Tuesday, December 16, 2008

Spiritual Support

Where does the seriously chemically-sensitive spiritual seeker turn in a religious landscape chock-a-block with incense worshippers? Whether you used to be a Chanel No. 5 Episcopalian or in with the patchouli oil pagans, you may now find yourself driven into the desert for 40 days and 40 nights. This may be good for the sinuses as well as the soul; however, I've been trying to come up with some other options.

I used to make my spiritual home at Spirit Rock Meditation Center, which offers meditation classes and retreats "in the Buddhist tradition." It's not a venue that works for me anymore, but I don't think accommodation of the environmentally ill gets much better at the institutional level. The center doesn't burn incense (although I was recently shocked to see--actually smell--it being sold at the bookstore). A well-publicized, if unexplicated, policy requests that people voluntarily refrain from using fragranced personal products. Most impressively, one dormitory was built with minimally-toxic materials, including wood floors instead of carpets. Fragrance-free products stock its showers.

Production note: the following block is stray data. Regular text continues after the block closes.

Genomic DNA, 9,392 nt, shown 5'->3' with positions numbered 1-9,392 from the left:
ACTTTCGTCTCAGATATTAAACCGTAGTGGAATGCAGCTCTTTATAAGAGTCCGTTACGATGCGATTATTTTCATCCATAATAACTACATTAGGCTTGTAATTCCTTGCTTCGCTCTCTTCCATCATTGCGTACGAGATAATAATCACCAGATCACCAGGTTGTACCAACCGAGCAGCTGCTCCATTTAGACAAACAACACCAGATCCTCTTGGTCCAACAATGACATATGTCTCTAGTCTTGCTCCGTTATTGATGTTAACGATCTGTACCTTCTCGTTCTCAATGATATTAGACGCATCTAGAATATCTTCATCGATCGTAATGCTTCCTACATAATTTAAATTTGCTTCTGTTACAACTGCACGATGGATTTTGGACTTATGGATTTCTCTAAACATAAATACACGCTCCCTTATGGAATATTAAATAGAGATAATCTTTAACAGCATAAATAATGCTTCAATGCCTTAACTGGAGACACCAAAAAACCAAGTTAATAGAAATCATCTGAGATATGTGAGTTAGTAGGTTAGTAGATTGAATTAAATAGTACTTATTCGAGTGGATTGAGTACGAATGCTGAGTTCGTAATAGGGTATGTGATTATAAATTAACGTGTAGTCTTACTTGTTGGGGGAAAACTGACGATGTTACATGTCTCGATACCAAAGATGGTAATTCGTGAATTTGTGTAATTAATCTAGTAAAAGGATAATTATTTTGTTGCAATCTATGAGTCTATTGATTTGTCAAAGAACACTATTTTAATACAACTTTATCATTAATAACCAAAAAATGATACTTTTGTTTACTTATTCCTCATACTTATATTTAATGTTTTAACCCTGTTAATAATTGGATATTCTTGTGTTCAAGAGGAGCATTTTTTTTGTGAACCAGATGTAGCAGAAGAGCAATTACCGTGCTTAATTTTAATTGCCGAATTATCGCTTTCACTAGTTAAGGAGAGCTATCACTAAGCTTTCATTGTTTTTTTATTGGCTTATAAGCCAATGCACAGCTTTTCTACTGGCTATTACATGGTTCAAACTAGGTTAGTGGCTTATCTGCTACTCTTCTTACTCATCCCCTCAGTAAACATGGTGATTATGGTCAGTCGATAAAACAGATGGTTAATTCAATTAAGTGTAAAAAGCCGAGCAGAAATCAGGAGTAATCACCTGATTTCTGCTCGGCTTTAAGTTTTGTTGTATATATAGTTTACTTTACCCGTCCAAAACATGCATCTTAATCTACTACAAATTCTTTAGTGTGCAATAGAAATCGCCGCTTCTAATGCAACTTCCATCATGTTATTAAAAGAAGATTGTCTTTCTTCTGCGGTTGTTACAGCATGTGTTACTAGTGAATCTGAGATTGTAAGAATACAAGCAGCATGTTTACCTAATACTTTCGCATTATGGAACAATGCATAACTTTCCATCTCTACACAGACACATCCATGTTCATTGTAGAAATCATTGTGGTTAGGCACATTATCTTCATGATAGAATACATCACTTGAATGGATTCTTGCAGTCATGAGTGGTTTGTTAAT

Despite these measures, I have been unable to sit inside the meditation hall on my last visits, as scents continue to abound. Instead I have taken a chair outside, by a bank of windows, listening to the teachers by broadcast on a device designed for the hard of hearing. This is a workable arrangement in the summer, but this past year a good bit of California went up in flames and smoke was still swirling while I was on retreat. So, a mask had to compete for space on my head with a hat, a pair of glasses and the earpiece for the listening device. Folks, I'm not that devout.

As a first attempt at an alternative I've tried to form a fragrance-free meditation group. We've been a community of two for the better part of a year. The other member has been a blessing in my life, but still it's a little lonely. Lately, a few more souls have come out of the woodwork. This week a dear heart asked if she could join me for a retreat day in my apartment.